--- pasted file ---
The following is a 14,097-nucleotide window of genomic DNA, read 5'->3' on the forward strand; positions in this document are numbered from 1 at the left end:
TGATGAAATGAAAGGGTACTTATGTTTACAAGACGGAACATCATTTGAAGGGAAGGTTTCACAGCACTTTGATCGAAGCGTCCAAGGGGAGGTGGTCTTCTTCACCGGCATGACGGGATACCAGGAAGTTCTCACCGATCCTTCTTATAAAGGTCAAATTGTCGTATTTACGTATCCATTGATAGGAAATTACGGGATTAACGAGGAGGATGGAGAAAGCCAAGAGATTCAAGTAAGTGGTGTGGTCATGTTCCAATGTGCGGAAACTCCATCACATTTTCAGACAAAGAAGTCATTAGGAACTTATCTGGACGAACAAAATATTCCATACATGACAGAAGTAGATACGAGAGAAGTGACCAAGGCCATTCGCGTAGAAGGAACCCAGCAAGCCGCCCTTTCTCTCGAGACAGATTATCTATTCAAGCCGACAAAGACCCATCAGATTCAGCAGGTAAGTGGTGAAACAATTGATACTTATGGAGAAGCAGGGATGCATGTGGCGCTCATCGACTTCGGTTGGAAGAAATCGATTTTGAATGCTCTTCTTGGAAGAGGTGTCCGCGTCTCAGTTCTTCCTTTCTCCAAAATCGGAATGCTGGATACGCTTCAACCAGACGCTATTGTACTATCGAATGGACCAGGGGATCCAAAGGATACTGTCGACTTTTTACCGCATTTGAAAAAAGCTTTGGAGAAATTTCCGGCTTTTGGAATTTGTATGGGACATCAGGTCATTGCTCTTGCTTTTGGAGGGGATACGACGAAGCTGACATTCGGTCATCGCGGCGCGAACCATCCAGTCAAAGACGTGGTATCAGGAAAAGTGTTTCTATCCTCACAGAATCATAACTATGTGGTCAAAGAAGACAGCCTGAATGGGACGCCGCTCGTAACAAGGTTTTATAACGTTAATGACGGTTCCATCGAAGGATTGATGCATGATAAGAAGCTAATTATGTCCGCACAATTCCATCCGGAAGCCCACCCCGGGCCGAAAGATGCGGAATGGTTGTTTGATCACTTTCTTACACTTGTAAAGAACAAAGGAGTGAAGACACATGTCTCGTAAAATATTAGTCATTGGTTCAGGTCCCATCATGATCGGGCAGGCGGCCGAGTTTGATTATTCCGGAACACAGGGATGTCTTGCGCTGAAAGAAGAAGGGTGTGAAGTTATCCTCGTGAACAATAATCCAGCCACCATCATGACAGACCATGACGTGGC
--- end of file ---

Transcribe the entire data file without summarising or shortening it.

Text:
The following is a 14,097-nucleotide window of genomic DNA, read 5'->3' on the forward strand; positions in this document are numbered from 1 at the left end:
TGATGAAATGAAAGGGTACTTATGTTTACAAGACGGAACATCATTTGAAGGGAAGGTTTCACAGCACTTTGATCGAAGCGTCCAAGGGGAGGTGGTCTTCTTCACCGGCATGACGGGATACCAGGAAGTTCTCACCGATCCTTCTTATAAAGGTCAAATTGTCGTATTTACGTATCCATTGATAGGAAATTACGGGATTAACGAGGAGGATGGAGAAAGCCAAGAGATTCAAGTAAGTGGTGTGGTCATGTTCCAATGTGCGGAAACTCCATCACATTTTCAGACAAAGAAGTCATTAGGAACTTATCTGGACGAACAAAATATTCCATACATGACAGAAGTAGATACGAGAGAAGTGACCAAGGCCATTCGCGTAGAAGGAACCCAGCAAGCCGCCCTTTCTCTCGAGACAGATTATCTATTCAAGCCGACAAAGACCCATCAGATTCAGCAGGTAAGTGGTGAAACAATTGATACTTATGGAGAAGCAGGGATGCATGTGGCGCTCATCGACTTCGGTTGGAAGAAATCGATTTTGAATGCTCTTCTTGGAAGAGGTGTCCGCGTCTCAGTTCTTCCTTTCTCCAAAATCGGAATGCTGGATACGCTTCAACCAGACGCTATTGTACTATCGAATGGACCAGGGGATCCAAAGGATACTGTCGACTTTTTACCGCATTTGAAAAAAGCTTTGGAGAAATTTCCGGCTTTTGGAATTTGTATGGGACATCAGGTCATTGCTCTTGCTTTTGGAGGGGATACGACGAAGCTGACATTCGGTCATCGCGGCGCGAACCATCCAGTCAAAGACGTGGTATCAGGAAAAGTGTTTCTATCCTCACAGAATCATAACTATGTGGTCAAAGAAGACAGCCTGAATGGGACGCCGCTCGTAACAAGGTTTTATAACGTTAATGACGGTTCCATCGAAGGATTGATGCATGATAAGAAGCTAATTATGTCCGCACAATTCCATCCGGAAGCCCACCCCGGGCCGAAAGATGCGGAATGGTTGTTTGATCACTTTCTTACACTTGTAAAGAACAAAGGAGTGAAGACACATGTCTCGTAAAATATTAGTCATTGGTTCAGGTCCCATCATGATCGGGCAGGCGGCCGAGTTTGATTATTCCGGAACACAGGGATGTCTTGCGCTGAAAGAAGAAGGGTGTGAAGTTATCCTCGTGAACAATAATCCAGCCACCATCATGACAGACCATGACGTGGC